The Maaleht newspaper reports that recently one of the treasure hunters who wished his name would not be disclosed, found a treasure of the Vikings on one of the abandoned collective farm fields located in the Kharya district (Estonia), which consists of 1312 silver coins. Thus, it is one of the largest in its kind.
Also, among the objects that make up this find, there was a knife and an ax. According to the experts of the Museum of the History of Estonia, the estimates discovered by the treasure hunter dates back to approximately the middle of the XI century.
Most of the coins are minted in a variety of German coin courtyards. Nevertheless, the treasure also contains English, Swedish, Danish, Hungarian, Arab, two Czech and one Italian. Parts of a clay pot were also found on the spot, which served as a vessel for storing the production of Scandinavians.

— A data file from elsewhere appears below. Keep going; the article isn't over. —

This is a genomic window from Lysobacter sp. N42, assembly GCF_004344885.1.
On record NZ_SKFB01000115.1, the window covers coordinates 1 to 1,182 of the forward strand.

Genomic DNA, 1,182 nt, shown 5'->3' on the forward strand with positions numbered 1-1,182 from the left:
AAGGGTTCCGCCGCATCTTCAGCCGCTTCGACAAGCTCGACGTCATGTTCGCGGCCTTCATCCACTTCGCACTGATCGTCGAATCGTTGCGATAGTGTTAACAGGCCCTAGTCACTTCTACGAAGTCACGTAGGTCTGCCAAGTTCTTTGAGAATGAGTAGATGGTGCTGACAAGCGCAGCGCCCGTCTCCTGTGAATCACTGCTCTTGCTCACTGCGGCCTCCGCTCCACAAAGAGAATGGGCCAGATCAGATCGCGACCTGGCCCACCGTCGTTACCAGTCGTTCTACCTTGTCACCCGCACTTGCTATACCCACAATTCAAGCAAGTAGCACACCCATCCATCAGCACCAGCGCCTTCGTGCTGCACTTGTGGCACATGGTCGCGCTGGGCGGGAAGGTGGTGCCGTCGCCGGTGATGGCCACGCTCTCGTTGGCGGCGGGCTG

It is worth noting that such treasures were often buried by the Vikings. Historians believe (among them the largest domestic specialist in this area Aron Gurevich) that when instillation of treasures of the Vikings were far from always guided by the usual considerations for the savings and accumulation of wealth. According to the beliefs of the ancient Scandinavians, coins received by military campaigns are able to “accumulate”, and therefore bring good luck to the one who got them. Thus, such treasures were something like a talisman. In conclusion, we add that such finds carry another “treasure”, because by the origin of the found coins you can determine the trade and military routes of the viking campaigns.